‘Horses for courses’ The lessons Birmingham City must learn after ‘drab’ defeat to Preston
The unbeaten home record went on a disappointing afternoon for Birmingham City.
The hope that Blues had found answers at Charlton was replaced by an anxiety that many solutions still remain to be discovered.
It’s also important to remember that this was a drab game, arguably made drab by a proficient away team.
Apart from a lack of urgency in the first half, here’s what stood out.
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It’s easy to understand why Pep Clotet went with the same starting XI to the one which won at The Valley – none of the team that day deserved to be dropped.
However, the moving variables of the Championship are such that what works one week carries no guarantees the next – and that was particularly obvious in the attacking positions where the players that did an admirable job at Charlton, this week looked like square pegs in round holes.
Jude Bellingham is an attacking midfielder, a classic No. 8, Dan Crowley is probably best as a No. 10, Fran Villalba – the same. Asking any of them to play as wingers in a 4-4-2 is going to produced mixed results.
They can do it from time to time but the difference when an authentic winger was introduced was noticeable.
Just as he did when he came on last weekend Jacques Maghoma gave Blues natural width and a much-needed ball-carrier.
As the most experienced and Championship-honed attacker in the Blues squad the 31-year-old is going to be an important player this season, one that offers the flexibility of playing as an out-and-out winger and also on the side of a 4-2-3-1.
As a winger he’s happy to go round the outside – with either foot – and when he plays further infield he asks questions of defenders.
He offers more defensive assiduity than any of the other wide attackers and has to be close to a start – especially if Blues continue with the 4-4-2.
Horses for courses
The search for Lukas Jutkiewicz’s partner continues – for at least as long as Blues continue to play two-up front.
Kerim Mrabti still has something to offer but in the last couple of games it doesn’t look like the team has been able to harness his talents playing him alongside Jutkiewicz.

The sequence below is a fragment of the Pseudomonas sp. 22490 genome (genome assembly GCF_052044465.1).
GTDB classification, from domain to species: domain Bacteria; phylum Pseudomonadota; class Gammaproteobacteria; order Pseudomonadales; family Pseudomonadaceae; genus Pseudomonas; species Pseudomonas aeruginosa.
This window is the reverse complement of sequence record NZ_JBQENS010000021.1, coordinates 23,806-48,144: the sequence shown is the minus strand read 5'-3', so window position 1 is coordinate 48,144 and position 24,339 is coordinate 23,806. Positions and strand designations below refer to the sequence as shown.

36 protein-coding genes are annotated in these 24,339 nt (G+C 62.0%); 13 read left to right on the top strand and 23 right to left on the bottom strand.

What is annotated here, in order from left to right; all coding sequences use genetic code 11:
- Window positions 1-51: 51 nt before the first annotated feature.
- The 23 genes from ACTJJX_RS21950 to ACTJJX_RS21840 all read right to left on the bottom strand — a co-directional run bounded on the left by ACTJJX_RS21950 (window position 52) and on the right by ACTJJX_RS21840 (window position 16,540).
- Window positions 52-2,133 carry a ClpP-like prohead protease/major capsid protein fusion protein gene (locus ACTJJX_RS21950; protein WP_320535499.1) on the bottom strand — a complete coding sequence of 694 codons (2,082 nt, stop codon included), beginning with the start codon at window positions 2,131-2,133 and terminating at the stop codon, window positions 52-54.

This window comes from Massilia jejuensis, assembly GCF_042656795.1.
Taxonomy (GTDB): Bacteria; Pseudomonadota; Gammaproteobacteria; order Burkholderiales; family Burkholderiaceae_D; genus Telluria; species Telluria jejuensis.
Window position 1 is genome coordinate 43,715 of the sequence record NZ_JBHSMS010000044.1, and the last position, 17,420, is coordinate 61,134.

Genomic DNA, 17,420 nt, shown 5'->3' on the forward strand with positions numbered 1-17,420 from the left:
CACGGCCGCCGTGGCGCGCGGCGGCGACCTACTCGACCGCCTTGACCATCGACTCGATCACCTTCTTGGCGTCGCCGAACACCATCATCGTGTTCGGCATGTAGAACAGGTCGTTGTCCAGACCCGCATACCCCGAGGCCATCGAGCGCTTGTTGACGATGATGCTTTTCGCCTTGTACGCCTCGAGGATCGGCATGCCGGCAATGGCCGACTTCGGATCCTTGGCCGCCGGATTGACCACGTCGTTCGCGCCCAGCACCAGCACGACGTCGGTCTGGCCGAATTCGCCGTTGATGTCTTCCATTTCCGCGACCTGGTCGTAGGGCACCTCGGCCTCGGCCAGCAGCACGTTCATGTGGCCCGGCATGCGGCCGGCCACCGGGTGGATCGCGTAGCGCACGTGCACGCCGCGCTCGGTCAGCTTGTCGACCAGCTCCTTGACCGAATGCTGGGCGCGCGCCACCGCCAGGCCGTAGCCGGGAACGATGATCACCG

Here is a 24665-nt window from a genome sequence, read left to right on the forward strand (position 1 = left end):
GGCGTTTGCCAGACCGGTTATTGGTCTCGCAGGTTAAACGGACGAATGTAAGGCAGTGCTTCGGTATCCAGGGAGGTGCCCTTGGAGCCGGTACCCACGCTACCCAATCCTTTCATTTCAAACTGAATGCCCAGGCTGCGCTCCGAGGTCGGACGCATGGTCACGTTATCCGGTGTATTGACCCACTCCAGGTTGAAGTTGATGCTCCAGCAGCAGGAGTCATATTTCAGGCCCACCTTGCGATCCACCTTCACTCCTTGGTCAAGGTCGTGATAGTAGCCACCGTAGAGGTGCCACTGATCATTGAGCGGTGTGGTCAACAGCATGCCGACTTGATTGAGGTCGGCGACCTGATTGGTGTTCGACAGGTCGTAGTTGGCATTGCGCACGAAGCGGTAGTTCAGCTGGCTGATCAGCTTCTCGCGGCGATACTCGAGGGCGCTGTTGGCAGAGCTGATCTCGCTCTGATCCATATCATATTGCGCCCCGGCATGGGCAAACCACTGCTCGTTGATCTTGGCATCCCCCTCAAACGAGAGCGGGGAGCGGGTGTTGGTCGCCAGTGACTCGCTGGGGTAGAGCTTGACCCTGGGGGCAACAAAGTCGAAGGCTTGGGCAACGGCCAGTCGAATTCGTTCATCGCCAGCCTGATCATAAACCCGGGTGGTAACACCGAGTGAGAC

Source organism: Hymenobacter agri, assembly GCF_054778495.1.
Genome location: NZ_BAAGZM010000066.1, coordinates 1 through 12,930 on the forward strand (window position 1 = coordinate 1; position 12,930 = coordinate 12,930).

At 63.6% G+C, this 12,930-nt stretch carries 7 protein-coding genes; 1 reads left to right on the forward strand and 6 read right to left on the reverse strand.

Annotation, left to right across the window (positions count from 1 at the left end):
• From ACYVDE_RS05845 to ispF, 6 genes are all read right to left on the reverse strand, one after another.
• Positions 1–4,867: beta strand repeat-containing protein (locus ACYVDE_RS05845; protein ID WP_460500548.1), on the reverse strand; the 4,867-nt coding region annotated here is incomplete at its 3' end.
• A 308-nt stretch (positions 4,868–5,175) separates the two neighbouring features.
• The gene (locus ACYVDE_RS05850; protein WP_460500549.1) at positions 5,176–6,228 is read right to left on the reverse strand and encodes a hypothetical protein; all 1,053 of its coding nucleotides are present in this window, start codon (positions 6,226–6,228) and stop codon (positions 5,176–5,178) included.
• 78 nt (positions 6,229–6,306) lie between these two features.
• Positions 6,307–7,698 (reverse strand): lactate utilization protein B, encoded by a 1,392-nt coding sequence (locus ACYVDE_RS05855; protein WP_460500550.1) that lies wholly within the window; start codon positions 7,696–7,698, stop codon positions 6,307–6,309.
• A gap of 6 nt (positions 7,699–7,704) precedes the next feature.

The selection might work away from home – when his pace will keep opponents honest and stop them squeezing up too much, but at St Andrew’s the room in behind is rarely there.
Alvaro Gimenez looked far more effective when he was summoned from the bench – and might have scored within a minute of coming on.
The former Almeria man seems to feed off the Tilton’s fire and looks as though he could be quite effective in home matches
Alex Neil has been at Preston for more than two years – and his team looks and plays like a side that is well along in a development process that Blues are just beginning.
North End’s defensive structure is sound, their midfield is well drilled and they have interchangeable attacking options notable for their mobility and ability to find space.
Daniel Johnson, Tom Barkhuizen and Sean Maguire link seamlessly at times and while Blues have similar pieces, Dan Crowley, Fran Villalba, Kerim Mrabti and Jude Bellingham they are not yet anything like as grooved.
Again it’s fair to wonder if they are being deployed in positions that harness their main talents – but it’s important to remember Blues are at the outset of their evolution.
It’s going to take more than eight games to mould a squad build to play a certain way for the last two or three years.
The only hope is that the club’s owners accept that and realise that for now they might have to sup and the cup of pragmatism more than they want.
Of all the things for Clotet to feel vexed about – the penalty shout, the disallowed goal, Preston’s clock-munching, it was a drinks break that really lit his fire – because it doused Blues’.
Referee Steve Martin called for a break in play midway though the second half when Blues were just starting to build some momentum – for the first time – he then came and had a word with the Spaniard for his protestations and it looked as though Clotet would be seeing yellow for the second match running.
“I come from a country where we play games in 45 degrees without a water break, it was strange to see that,” he sniped afterwards.
Martin wasn’t the reason Blues lost this game – neither he nor the home side had particularly good afternoons.